The Priddis multicomponent seismograph station, local seismicity, and oilfield earthquakes

R. James Brown, Carl J. Gunhold, Malcolm B. Bertram, and Eric V. Gallant

ABSTRACT

An earthquake seismograph station is in provisional operation near Priddis, Alberta, telemetering data from a short-period vertical-component seismometer to The University of Calgary. There the data are recorded and displayed on a visual drum recorder. Three broadband seismometers have recently been acquired and will be installed in an orthogonal three-component configuration to upgrade the station to the capability of a so-called standard Canadian seismograph station. This final installation phase will include the construction of a small subsurface vault to house the four seismometers, and the acquisition of a microcomputer system for data steering and storage.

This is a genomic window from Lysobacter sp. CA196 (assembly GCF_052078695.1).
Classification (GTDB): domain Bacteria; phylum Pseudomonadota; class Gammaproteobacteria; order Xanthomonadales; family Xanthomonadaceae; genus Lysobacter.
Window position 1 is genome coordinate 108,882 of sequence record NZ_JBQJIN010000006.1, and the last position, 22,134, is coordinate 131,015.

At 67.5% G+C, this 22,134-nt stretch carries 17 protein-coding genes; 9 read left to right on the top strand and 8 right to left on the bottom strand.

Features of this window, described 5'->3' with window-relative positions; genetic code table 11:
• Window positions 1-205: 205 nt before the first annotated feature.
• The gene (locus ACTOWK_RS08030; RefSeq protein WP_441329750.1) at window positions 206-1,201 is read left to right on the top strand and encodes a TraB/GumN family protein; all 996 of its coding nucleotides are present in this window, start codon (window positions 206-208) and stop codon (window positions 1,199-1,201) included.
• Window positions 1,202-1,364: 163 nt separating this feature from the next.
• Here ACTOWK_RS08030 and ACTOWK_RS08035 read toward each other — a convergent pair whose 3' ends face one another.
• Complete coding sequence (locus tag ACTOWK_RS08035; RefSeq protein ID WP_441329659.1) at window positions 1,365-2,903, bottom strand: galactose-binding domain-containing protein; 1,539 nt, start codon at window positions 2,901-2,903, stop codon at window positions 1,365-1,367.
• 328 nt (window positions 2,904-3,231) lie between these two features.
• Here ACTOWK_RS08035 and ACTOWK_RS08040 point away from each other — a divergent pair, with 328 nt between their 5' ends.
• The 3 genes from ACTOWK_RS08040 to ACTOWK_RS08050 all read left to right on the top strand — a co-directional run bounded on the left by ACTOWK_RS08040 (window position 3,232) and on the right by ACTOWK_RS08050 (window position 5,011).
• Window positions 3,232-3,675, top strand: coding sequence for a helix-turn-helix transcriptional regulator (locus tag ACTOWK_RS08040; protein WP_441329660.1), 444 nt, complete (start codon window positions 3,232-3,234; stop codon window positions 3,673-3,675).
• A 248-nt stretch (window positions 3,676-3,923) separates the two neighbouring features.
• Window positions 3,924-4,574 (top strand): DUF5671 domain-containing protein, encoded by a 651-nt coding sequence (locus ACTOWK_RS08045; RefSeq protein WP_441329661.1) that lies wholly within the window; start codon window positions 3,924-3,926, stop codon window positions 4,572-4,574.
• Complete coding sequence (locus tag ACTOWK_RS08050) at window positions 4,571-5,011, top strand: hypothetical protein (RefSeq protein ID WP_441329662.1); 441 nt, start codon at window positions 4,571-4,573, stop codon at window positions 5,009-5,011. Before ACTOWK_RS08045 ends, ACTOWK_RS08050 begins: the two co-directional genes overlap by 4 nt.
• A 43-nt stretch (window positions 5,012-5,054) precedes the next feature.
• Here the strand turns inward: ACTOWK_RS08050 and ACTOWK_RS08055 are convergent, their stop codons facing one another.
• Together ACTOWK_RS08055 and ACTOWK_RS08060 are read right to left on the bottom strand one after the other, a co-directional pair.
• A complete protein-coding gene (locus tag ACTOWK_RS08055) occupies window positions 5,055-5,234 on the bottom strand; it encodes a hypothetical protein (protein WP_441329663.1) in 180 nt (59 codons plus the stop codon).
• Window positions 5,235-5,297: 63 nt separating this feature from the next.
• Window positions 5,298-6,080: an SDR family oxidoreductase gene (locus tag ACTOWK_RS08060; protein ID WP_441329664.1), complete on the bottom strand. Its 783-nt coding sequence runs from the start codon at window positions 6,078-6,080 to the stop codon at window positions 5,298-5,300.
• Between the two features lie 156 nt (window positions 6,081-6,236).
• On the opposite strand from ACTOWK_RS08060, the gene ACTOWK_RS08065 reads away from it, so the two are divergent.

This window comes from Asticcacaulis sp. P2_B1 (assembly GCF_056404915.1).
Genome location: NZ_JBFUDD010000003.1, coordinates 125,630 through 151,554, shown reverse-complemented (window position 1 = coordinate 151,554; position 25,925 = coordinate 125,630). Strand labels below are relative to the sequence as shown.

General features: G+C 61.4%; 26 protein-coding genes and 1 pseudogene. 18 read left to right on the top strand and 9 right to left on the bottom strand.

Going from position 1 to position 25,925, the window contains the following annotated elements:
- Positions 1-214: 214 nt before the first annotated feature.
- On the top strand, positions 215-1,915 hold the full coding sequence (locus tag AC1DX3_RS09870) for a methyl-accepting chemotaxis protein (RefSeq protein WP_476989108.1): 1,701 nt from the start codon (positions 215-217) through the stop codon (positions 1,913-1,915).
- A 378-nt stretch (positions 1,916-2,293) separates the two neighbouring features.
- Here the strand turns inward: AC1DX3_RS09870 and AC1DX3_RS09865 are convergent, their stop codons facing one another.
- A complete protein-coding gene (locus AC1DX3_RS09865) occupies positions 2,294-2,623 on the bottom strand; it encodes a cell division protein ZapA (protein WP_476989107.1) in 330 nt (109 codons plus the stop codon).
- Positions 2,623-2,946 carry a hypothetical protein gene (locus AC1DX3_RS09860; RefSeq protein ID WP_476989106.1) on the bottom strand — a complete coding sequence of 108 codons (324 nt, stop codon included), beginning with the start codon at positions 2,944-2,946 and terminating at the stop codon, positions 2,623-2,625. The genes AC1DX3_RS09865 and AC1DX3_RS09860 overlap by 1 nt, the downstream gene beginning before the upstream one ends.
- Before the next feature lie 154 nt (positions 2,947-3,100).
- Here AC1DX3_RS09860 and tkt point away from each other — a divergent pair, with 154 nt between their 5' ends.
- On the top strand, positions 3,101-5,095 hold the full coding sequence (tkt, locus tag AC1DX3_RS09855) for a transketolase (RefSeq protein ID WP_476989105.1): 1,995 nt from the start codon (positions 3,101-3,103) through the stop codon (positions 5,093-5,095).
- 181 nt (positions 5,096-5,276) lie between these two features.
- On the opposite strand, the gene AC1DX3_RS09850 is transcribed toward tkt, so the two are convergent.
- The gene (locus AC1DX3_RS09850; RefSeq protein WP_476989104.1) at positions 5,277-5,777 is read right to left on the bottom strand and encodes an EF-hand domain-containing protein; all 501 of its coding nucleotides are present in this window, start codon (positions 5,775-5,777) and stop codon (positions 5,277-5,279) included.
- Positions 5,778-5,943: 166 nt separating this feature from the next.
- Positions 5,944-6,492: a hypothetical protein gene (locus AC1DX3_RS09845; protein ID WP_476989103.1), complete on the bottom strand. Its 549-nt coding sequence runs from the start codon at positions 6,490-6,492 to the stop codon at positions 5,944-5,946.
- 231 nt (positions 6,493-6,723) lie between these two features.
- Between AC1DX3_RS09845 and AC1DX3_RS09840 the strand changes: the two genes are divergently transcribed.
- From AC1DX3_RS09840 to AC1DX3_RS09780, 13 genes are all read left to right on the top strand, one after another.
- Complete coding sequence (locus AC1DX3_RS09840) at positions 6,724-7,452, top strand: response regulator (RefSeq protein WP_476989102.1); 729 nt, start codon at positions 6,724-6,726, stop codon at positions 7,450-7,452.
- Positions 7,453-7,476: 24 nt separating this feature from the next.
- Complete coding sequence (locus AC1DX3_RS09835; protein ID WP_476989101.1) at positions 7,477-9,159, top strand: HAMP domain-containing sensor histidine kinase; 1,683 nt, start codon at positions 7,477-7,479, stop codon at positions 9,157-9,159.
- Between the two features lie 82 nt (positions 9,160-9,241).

There are several good reasons for an earthquake station in the Calgary area, where, at present, there is no other station within 200 km. The regional seismicity is not very high but Calgary has been shaken twice in the last 11 years by earthquakes in Idaho and southern Alberta. There is low-level seismicity associated with some nearby areas where there has been significant hydrocarbon production, for example, near Turner Valley and Rocky Mountain House. There is also low-to-moderate seismicity in parts of the Rocky Mountain Trench; and in the Blairmore-Fernie-Waterton region there are geologically well documented instabilities. In general, there is a need for a more complete catalogue of earthquake activity for the southern Alberta region that could be part of environmental-impact studies (including seismicity) associated with construction of sensitive installations such as dams, power plants, etc.

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